Thermal recycling is a method that incinerates plastic and other types of waste in order to create waste heat, which in turn generates electricity and provides heat.
Converting waste to energy
We continue to support the development of a groundbreaking green tech solution Home Energy Resources Unit, better known as HERU. The project converts everyday garbage – such as packaging, plastics and uneaten food – and uses pyrolysis to transform them into energy to heat water. The HERU is equipped with SIMATIC controllers – viewed as the brain of the device.
Mechanical recycling is a process that transforms used material into raw material.
The perfect balance
For Bolder automation GmbH, it’s critical to use the right mix of new material and recycled goods in order to ensure cost-effective plastic production. To achieve an adequate weighing process and accurate measurement, the company uses our SIMATIC control systems. During production, they can ensure extensive diagnostics options such as controlling the weight course and the monitoring and the signaling of limits.
Primary recycling is when materials are mechanically processed to create similar products.
Fully automated material handling
For its client Nawaplastic Industries, Rayong Engineering & Plant Service Co. increased the plant's productivity with a fully automated material handling solution based on our products. Powerful components such as the Advanced controller S7-1500, the compact decentral IO-system ET200 SP and Scalance X switches were combined with an efficient, robust and future-proof Profinet network.
Leading the chargeFrom engaging in discussions to providing critical technology, we are set to assist you in your sustainability efforts – for a better quality of life.
We are helping chemical plants in their efforts to achieve more sustainability and drive circular chemistry. From reducing pollution and reusing waste – Miguel Angel Fernandez, Siemens AG, shows how we are empowering you to create innovative and environmentally-friendly applications.
Miguel Angel Fernandez, Siemens AG, and Cloé Ragot, Plastic Energy, examine the steps needed to manage the plastic crisis. Watch their short discussion for insights into rising demand for chemical recycling technologies.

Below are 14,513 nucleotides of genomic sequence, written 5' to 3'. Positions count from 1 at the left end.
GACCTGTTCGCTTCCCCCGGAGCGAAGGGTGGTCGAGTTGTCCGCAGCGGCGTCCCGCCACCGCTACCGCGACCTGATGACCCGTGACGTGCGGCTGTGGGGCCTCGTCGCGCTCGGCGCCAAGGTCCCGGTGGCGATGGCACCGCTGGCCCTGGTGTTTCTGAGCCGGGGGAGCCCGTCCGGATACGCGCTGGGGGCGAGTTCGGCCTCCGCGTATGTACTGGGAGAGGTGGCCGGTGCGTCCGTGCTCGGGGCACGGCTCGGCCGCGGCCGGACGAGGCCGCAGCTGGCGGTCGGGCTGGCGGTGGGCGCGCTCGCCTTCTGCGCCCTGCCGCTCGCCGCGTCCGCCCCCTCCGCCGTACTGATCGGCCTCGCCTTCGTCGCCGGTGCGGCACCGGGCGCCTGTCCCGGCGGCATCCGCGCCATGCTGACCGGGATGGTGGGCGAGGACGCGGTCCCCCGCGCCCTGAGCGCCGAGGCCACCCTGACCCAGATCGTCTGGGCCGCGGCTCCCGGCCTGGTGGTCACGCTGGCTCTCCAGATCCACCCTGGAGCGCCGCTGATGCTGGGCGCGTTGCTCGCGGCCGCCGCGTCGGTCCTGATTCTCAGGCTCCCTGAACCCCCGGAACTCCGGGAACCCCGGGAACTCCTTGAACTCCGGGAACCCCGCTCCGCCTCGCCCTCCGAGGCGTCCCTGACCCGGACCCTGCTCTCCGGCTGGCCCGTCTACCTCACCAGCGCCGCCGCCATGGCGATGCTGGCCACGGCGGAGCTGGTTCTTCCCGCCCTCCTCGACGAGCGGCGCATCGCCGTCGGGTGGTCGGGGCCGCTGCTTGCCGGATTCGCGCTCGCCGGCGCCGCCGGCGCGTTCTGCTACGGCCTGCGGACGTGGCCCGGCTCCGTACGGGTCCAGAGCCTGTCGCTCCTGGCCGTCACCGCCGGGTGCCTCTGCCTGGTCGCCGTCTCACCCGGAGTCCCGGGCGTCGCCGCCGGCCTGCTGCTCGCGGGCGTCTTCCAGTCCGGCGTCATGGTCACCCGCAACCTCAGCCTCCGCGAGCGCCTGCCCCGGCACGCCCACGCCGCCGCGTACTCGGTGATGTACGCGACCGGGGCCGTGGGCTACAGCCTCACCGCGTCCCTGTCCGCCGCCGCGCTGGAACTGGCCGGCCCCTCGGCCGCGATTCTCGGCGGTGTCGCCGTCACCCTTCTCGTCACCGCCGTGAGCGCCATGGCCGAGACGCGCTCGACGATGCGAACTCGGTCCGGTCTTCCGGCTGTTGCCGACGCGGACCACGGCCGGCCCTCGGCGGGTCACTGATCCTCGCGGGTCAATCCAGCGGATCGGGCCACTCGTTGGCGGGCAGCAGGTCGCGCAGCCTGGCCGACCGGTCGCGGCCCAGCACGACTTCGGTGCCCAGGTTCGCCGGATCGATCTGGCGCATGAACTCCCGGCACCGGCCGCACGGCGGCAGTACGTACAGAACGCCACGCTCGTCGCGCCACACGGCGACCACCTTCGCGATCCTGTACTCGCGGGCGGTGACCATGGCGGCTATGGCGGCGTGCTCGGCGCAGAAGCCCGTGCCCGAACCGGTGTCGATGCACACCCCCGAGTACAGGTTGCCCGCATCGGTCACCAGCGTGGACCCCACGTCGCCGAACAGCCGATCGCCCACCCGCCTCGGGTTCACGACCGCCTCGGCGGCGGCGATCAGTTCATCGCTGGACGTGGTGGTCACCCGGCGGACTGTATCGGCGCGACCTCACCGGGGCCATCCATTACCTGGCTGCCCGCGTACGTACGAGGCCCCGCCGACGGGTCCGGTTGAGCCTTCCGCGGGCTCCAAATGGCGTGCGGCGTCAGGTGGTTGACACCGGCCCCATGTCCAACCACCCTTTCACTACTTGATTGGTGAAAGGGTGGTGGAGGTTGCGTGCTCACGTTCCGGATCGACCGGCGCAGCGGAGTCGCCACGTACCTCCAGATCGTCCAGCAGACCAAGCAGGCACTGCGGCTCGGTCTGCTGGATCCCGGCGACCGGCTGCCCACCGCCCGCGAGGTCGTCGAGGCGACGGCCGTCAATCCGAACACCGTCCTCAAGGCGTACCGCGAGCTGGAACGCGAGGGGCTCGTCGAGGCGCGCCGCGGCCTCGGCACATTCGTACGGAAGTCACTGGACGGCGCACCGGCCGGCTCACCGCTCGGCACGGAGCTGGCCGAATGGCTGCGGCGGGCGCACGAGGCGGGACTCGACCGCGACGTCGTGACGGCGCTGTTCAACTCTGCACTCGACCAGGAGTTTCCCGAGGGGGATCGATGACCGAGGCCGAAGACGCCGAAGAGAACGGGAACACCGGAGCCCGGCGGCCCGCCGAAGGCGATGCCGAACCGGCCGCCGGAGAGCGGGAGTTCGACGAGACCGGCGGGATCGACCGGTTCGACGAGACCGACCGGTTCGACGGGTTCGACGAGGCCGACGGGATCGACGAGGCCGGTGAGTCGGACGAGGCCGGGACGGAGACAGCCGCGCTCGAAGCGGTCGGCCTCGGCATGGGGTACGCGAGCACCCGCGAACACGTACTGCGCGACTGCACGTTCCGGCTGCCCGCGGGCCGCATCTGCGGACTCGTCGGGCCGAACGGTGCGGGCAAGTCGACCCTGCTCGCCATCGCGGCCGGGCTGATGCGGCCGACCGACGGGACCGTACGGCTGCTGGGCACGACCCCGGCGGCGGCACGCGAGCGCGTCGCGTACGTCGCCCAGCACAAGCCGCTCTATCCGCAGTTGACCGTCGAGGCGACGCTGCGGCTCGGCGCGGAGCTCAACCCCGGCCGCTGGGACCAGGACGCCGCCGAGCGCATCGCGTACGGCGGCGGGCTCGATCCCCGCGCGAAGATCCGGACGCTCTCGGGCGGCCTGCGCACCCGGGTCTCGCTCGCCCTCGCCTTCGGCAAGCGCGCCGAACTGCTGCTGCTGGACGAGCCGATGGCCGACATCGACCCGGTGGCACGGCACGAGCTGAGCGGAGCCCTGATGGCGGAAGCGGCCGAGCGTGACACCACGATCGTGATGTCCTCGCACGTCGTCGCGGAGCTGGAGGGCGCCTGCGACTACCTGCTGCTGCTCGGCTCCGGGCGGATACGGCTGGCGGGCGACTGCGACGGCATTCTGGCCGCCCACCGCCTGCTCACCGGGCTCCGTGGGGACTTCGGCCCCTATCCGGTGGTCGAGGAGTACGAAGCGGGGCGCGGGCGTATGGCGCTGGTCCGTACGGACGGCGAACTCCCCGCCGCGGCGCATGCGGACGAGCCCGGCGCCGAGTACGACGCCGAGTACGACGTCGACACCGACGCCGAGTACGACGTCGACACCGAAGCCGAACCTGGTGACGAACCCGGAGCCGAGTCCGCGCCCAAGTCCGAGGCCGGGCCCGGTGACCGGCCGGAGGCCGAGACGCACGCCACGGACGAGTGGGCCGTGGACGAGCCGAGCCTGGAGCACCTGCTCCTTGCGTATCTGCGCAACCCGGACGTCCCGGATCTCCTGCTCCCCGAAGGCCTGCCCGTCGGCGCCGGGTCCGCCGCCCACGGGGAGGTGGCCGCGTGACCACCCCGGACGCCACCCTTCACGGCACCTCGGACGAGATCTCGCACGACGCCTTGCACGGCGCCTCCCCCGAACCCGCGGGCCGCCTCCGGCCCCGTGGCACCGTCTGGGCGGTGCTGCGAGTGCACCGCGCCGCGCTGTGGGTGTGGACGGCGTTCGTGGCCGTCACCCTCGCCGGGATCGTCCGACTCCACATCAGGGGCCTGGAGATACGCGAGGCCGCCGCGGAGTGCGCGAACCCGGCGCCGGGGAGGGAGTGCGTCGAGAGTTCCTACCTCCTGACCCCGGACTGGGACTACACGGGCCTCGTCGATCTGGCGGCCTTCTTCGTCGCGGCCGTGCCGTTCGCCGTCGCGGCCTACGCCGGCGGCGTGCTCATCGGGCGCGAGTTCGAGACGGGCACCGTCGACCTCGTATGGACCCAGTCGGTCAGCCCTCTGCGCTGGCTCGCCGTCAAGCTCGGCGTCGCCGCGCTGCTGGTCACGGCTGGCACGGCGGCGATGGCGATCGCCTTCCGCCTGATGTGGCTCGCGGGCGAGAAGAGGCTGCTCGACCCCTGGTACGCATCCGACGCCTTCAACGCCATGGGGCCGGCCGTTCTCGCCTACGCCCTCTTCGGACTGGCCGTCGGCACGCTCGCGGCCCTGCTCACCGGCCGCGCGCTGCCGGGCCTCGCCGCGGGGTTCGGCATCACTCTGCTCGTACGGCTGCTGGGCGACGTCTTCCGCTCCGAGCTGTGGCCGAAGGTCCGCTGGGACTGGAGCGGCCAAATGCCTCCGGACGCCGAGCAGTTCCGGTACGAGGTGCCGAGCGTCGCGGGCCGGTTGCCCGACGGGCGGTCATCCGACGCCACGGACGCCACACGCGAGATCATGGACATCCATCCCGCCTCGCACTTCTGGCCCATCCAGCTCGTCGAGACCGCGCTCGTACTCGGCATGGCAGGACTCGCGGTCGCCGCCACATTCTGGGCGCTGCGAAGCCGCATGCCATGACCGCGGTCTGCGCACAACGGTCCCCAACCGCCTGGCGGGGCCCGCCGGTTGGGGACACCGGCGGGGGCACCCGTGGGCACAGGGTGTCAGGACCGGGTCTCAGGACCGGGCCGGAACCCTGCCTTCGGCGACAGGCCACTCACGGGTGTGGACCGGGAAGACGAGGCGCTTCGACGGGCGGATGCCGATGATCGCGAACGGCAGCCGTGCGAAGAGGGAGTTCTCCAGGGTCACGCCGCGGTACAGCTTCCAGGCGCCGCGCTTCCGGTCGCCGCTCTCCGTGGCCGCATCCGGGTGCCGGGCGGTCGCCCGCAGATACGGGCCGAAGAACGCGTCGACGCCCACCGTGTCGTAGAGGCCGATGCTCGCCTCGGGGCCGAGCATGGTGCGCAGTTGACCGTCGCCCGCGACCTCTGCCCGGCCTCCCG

Martina Walzer, Siemens AG, talks about the Carbon2Chem project, which explores how smelter gases from steel production can be used to create valuable primary products for fuels, plastics, or fertilizers. Get a glimpse of how we are a key partner in this critical undertaking in circular chemistry and chemical recycling.
For quantitative as well as qualitative measurements of exhaust gas, we offer a wide spectrum of products and solutions. Sonja Umbach, Siemens AG, shows how we enable you to comply with emission regulations – and to make a real impact for your business.
At your side to get things going
We want to contribute to a better quality of life and support solutions that boost sustainability. We offer true partnership, which may include sponsorship and financing. If you are looking for this kind of support, please contact us.
Driving the recycling industry towards the digital enterprise
Our innovative products and services deliver efficient processes, higher plant availability, and flexibility that help you to meet the demands of chemical recycling while also staying competitive.
• Modular and flexible plants to realize plug & produce
• Holistic digital twin to achieve closed-loop optimization
• AI and data analytics to optimize R&D processes and enable autonomous plants
• Integrate workflows for production optimization
• Convergence of OT and IT with the help of cloud and edge computing
• Smart supply chain that optimizes logistics and traceability
• Cutting-edge technologies such as AR/VR to empower the digital worker
Let's talk to see how we can help you to transform trash into treasure: contact us.